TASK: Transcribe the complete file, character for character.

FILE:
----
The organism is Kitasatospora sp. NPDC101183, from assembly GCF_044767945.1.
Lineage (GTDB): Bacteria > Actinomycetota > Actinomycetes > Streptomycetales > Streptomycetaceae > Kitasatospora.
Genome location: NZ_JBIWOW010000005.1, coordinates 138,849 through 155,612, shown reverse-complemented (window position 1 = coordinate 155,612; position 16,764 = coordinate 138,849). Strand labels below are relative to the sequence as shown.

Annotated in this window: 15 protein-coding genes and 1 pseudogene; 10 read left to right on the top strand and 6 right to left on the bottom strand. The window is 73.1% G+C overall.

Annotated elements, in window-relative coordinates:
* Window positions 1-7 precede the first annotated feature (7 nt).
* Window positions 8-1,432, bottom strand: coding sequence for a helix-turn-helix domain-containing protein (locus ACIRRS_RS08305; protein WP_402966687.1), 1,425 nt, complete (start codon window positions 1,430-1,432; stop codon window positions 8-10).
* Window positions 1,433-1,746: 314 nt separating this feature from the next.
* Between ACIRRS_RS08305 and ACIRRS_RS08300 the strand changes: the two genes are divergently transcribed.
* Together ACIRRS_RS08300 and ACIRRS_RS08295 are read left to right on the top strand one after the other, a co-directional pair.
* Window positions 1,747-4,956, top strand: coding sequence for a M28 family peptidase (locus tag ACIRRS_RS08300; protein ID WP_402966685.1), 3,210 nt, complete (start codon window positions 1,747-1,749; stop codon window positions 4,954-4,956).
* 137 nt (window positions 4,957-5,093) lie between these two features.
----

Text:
The organism is Kitasatospora sp. NPDC101183, from assembly GCF_044767945.1.
Lineage (GTDB): Bacteria > Actinomycetota > Actinomycetes > Streptomycetales > Streptomycetaceae > Kitasatospora.
Genome location: NZ_JBIWOW010000005.1, coordinates 138,849 through 155,612, shown reverse-complemented (window position 1 = coordinate 155,612; position 16,764 = coordinate 138,849). Strand labels below are relative to the sequence as shown.

Annotated in this window: 15 protein-coding genes and 1 pseudogene; 10 read left to right on the top strand and 6 right to left on the bottom strand. The window is 73.1% G+C overall.

Annotated elements, in window-relative coordinates:
* Window positions 1-7 precede the first annotated feature (7 nt).
* Window positions 8-1,432, bottom strand: coding sequence for a helix-turn-helix domain-containing protein (locus ACIRRS_RS08305; protein WP_402966687.1), 1,425 nt, complete (start codon window positions 1,430-1,432; stop codon window positions 8-10).
* Window positions 1,433-1,746: 314 nt separating this feature from the next.
* Between ACIRRS_RS08305 and ACIRRS_RS08300 the strand changes: the two genes are divergently transcribed.
* Together ACIRRS_RS08300 and ACIRRS_RS08295 are read left to right on the top strand one after the other, a co-directional pair.
* Window positions 1,747-4,956, top strand: coding sequence for a M28 family peptidase (locus tag ACIRRS_RS08300; protein ID WP_402966685.1), 3,210 nt, complete (start codon window positions 1,747-1,749; stop codon window positions 4,954-4,956).
* 137 nt (window positions 4,957-5,093) lie between these two features.